Client: Lucile Salter Packard Children's Hospital at Stanford
Location: Palo Alto, CA, United States
Completion date: 2019
Lucile Packard Children's Hospital Stanford (Art Curator)
Aesthetics was hired as the art consultant to develop an art collection for the new clinic space for the Betty Irene Moore Children’s Heart Center in their new 2.5 building at Lucile Packard Children’s Hospital Stanford. The new heart center was designed by Architect Perkins & Will who used innovative sustainable features. The art program was developed hand-in-hand with the architecture, and it was a two-year project, with installation completed in 2019. Included in the art program are mosaics, paintings, mixed media and photography for the corridors, exam rooms, treatment rooms and consultation areas.
Goals of the art program were to:
• Provide experiences that inspire, delight, distract and find relief from pain and anxiety for a diverse population of children spanning a variety of ages, ethnicities, education and social backgrounds.
• Provide integrated evidence-based design arts programs that will assist and empower patients of all ages and their families, in their own healing process.
• Provide opportunities for education, discovery and social support for patients at a critical time in their lives.
In the waiting room there are two custom rear-illuminated architectural cast glass art pieces that span the length of the room, which give patients the impression of being outdoors with nature and forest animals. The design and fabrication were created by Trellage-Ferrill Studio. Custom art was designed for pulmonary treatment rooms and a fitness lab, which was then scanned, enlarged and printed on high intensity wall protection panels. There were several custom glass and mosaic wall features made for the main corridors to and from the exams and treatment areas. Stakeholder engagement was both broad and deep on this project. This new space was designed with input from the hospital’s Family Advisory Council, a group of patient families who contribute their perspectives as parents to endure that the hospital is leading with a family-centered design approach. There was also an Arts Committee with a diverse makeup of community members, clinical, design, child psychology, administrators and families. Meetings and reviews by the art committee occurred quarterly. Whenever needed, engagement of experts from Stanford University were brought into the project as advisors.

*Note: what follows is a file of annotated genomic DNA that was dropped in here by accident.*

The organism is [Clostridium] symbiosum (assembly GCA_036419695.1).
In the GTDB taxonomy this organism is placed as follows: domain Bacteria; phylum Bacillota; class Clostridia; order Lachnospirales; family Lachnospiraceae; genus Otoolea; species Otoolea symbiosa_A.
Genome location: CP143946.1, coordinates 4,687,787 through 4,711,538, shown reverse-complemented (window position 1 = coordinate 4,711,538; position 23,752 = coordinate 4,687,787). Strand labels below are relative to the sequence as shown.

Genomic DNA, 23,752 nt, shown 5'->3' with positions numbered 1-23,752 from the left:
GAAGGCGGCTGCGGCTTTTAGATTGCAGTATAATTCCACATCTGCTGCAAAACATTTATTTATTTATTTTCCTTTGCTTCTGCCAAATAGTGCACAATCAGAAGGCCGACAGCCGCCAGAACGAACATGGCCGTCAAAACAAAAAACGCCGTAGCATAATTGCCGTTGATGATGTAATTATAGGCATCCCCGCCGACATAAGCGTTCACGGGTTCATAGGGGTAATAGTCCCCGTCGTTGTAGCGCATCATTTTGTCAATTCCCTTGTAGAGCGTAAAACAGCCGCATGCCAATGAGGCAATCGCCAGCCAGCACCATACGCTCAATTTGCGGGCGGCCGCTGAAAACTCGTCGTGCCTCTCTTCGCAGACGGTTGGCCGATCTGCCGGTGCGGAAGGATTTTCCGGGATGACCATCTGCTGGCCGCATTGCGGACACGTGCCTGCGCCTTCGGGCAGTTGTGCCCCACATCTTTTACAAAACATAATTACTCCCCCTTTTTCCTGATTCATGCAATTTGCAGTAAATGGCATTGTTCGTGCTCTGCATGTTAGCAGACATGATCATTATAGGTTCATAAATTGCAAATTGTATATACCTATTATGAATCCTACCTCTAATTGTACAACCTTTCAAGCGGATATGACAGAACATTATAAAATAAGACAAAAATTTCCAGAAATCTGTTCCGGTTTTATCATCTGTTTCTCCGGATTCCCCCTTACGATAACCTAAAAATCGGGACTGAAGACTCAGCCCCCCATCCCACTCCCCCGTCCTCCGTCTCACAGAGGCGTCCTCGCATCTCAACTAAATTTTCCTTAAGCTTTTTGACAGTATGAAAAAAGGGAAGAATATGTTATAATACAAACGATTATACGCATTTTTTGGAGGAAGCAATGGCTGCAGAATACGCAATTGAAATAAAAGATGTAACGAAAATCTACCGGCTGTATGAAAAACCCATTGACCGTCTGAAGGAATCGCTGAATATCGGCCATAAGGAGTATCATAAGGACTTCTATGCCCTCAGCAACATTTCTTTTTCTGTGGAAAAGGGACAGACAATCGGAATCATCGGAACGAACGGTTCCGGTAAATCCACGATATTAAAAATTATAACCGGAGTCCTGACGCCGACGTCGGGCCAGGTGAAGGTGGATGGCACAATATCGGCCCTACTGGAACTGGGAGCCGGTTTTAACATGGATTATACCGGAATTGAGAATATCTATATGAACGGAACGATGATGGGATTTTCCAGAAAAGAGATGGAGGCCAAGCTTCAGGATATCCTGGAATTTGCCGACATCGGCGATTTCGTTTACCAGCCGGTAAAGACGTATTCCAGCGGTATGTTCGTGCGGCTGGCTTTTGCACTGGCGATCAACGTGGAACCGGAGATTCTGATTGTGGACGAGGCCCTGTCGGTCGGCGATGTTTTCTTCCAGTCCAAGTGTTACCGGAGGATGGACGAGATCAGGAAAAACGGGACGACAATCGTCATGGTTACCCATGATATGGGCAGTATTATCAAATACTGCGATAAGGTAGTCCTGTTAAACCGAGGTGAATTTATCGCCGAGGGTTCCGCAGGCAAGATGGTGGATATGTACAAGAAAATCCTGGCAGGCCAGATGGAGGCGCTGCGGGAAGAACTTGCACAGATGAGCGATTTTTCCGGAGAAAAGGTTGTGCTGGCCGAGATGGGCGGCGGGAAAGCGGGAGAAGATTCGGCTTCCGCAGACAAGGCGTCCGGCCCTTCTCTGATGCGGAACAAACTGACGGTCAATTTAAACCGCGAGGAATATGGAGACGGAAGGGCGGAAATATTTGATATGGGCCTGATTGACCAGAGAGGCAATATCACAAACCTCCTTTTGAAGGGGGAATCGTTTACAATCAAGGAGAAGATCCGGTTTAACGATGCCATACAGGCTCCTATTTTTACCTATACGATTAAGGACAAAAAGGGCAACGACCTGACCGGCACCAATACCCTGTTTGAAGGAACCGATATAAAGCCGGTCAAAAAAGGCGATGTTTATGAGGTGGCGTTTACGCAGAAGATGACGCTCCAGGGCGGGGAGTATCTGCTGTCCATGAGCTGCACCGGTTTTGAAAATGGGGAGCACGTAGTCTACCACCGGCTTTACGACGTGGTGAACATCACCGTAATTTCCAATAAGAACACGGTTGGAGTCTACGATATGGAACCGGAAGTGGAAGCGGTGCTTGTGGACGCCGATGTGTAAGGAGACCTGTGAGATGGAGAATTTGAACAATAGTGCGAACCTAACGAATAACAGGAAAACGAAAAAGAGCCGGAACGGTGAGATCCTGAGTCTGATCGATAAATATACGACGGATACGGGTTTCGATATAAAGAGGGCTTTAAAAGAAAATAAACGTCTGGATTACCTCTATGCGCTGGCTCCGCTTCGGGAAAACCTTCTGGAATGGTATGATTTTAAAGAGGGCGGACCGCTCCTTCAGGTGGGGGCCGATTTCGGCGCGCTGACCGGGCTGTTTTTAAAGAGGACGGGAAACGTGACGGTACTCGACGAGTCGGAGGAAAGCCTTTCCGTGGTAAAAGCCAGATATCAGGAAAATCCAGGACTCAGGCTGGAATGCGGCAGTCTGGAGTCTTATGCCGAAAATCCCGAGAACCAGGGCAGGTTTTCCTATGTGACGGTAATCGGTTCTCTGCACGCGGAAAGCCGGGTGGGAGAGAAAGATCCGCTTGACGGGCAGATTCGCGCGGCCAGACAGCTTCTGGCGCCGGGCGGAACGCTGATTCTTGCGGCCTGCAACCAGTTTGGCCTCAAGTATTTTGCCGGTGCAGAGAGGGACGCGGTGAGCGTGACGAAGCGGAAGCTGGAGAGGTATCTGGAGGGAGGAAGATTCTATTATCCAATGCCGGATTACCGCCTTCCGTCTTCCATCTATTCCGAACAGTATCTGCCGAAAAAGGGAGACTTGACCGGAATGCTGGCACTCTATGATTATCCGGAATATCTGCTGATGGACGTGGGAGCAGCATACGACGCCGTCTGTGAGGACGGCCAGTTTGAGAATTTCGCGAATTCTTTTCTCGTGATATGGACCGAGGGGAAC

The art in the heart center, which is on the first floor of the main building, is now part of Lucile Packard’s collection of over 500 works of art, and a matrix was developed to ensure selected artwork was appealing to children of all genders, all ages, abilities, socio-economic groups and nationalities. The matrix covered a variety of criteria to ensure that diversity of interest would be very broad. A call for art was distributed throughout the State of California and the majority of commissions were created by in-state artists.